An unfortunate ending, especially for Jones, who had completely taken over this fight. Despite the ending of the fight, this was a very impressive performance from Jones, who felt as though he was perhaps moments away from a stoppage. Due to the no-contest, Jones’ UFC record now stands at 0-1 (1 NC), while Patrick’s promotional record is now 5-3 (1 NC).


Amirkhani was the aggressor throughout the round, looking to bring the fight to the ground. Kirk did a good job of defending Amirkhani’s attempts, but as the round progressed, Amirkhani was able to muscle Kirk down, throwing him to the ground. Kirk was able to pick himself up before time expired in the round but wasn’t able to get enough of his own offense in to win the round. 10-9 Amirkhani.

Kirk landed a number of beautiful right hands to the head and body in the opening minute of the second round. Kirk stuffed a takedown attempt, and they exchanged right hands. Amirkhani was successful on his next takedown attempt and began to rack up control time from Kirk’s guard. Kirk was able to trap Amirkhani in a triangle and looking to transition to an armbar. It was very close, but Amirkhani was able to escape the hold and ended the round on top. 19-19.

Amirkhani was able to bring the fight back to the ground quickly in this final round. Kirk did his best to stay active off of his back, but was unable to create the separation he needed. Late in the round, however, Kirk was able to transition into top position, and while he was unable to do much with it, ending the round on top always looks good to the judge. Regardless, I scored the fight 29-28 for Amirkhani.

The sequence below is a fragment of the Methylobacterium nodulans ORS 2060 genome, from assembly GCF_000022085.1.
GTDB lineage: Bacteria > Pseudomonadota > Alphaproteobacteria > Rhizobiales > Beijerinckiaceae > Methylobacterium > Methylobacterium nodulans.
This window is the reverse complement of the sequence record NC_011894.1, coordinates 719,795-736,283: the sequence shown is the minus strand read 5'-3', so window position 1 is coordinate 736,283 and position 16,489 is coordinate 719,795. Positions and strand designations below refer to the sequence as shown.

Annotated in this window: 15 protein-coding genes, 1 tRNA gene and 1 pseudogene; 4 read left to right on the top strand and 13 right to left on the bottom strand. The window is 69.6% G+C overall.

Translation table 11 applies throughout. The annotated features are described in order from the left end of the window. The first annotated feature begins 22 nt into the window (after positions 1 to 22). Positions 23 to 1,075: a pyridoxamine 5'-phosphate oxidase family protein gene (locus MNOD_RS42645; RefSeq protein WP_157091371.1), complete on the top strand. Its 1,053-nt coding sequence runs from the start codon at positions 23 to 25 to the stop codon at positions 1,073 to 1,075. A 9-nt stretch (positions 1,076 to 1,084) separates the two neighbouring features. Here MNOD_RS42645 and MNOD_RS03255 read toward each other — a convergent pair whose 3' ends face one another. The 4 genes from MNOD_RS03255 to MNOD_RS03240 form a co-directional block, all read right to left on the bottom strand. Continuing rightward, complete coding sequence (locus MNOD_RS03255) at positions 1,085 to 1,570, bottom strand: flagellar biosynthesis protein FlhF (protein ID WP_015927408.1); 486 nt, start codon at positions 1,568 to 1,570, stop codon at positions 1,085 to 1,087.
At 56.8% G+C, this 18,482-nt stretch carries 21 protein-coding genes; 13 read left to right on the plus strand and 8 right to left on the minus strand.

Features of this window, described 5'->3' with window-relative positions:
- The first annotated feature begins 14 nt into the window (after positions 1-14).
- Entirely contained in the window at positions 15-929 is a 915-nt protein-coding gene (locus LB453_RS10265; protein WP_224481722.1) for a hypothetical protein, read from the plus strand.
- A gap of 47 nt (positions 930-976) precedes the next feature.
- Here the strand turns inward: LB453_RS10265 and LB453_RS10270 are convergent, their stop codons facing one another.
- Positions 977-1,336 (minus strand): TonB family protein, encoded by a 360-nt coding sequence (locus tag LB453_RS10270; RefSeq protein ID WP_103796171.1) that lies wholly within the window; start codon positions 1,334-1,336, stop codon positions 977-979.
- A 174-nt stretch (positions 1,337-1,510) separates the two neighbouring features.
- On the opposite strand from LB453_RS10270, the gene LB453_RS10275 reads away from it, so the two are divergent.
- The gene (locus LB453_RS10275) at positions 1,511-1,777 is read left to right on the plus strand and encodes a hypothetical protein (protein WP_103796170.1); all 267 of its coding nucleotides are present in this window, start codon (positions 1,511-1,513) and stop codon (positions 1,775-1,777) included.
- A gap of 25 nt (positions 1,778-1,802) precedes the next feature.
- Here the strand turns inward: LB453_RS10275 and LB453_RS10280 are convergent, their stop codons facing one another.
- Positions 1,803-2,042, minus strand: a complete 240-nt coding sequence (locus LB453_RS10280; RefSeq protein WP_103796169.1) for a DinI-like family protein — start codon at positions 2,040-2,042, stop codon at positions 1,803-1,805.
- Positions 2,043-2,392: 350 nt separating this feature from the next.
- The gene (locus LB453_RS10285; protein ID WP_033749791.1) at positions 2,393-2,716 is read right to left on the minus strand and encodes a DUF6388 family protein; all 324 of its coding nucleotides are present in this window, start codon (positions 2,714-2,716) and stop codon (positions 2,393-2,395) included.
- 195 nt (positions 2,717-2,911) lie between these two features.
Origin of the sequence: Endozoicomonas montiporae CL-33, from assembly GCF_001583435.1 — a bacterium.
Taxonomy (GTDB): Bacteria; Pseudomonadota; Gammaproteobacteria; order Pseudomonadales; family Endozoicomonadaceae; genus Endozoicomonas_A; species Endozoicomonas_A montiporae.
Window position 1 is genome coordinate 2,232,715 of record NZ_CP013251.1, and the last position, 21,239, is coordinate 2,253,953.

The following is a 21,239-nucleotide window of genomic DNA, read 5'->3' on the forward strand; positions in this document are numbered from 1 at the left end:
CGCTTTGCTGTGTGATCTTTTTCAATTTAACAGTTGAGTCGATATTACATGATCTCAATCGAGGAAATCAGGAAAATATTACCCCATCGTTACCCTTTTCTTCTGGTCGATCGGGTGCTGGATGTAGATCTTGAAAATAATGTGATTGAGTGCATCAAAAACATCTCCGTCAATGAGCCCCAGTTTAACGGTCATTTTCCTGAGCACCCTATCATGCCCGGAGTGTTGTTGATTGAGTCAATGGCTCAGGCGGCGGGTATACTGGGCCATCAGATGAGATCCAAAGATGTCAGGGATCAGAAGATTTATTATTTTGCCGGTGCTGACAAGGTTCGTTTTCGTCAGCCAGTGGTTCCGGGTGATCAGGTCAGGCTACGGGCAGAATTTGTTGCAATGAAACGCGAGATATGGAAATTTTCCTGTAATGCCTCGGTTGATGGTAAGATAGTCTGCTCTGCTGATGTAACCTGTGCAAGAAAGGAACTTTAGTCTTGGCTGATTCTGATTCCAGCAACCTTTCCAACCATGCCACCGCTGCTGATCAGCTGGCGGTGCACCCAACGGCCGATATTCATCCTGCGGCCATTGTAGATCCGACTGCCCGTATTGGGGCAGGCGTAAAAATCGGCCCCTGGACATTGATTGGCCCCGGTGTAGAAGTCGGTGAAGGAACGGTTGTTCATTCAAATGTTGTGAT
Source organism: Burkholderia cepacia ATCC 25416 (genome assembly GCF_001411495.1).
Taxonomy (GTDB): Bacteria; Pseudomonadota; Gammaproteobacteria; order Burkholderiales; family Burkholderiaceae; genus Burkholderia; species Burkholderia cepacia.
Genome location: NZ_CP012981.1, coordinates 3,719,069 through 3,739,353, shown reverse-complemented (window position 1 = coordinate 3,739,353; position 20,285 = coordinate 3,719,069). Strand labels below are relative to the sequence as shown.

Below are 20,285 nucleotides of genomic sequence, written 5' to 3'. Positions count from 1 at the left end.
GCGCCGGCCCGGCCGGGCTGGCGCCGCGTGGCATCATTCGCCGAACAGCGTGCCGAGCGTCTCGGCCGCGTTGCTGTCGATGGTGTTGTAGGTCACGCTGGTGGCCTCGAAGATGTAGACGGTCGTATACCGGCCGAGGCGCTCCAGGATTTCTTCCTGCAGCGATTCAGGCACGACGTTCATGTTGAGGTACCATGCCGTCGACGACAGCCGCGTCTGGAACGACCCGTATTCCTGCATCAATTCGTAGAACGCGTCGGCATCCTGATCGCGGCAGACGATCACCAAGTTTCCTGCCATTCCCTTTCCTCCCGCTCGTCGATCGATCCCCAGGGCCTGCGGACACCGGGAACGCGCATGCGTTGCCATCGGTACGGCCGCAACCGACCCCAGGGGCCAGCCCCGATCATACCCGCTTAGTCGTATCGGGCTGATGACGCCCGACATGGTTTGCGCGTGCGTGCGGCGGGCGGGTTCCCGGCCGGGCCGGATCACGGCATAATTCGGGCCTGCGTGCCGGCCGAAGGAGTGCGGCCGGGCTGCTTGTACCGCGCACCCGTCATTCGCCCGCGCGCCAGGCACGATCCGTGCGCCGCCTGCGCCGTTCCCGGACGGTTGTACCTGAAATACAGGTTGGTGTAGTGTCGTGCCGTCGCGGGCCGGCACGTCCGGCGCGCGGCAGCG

WINNER: Kamuela Kirk by unanimous decision (30-27, 29-28, 29-28)

I scored the fight for Amirkhani, but I didn’t really have an issue with the judge’s decision here. It was a close fight, that was largely fought at a slow pace. Kirk took this fight on short notice, and Amirkhani is a solid name to be able to beat under those circumstances. This fight marked Kirk’s UFC debut.


Salikhov was firing off kicks to the body, and Trinaldo repeatedly flurried forward in response. Salikhov landed a looping right hook, as well as a head kick. Trinaldo appeared to be a bit more active with his hands, and his flurries were doing damage whenever he let loose. As Trinaldo pressured forward late in the round, Salikhov dropped Trinaldo hard with a pair of hooks, but Trinaldo was able to survive Salikhov’s ground and pound and made it out of the round. 10-9 Salikhov.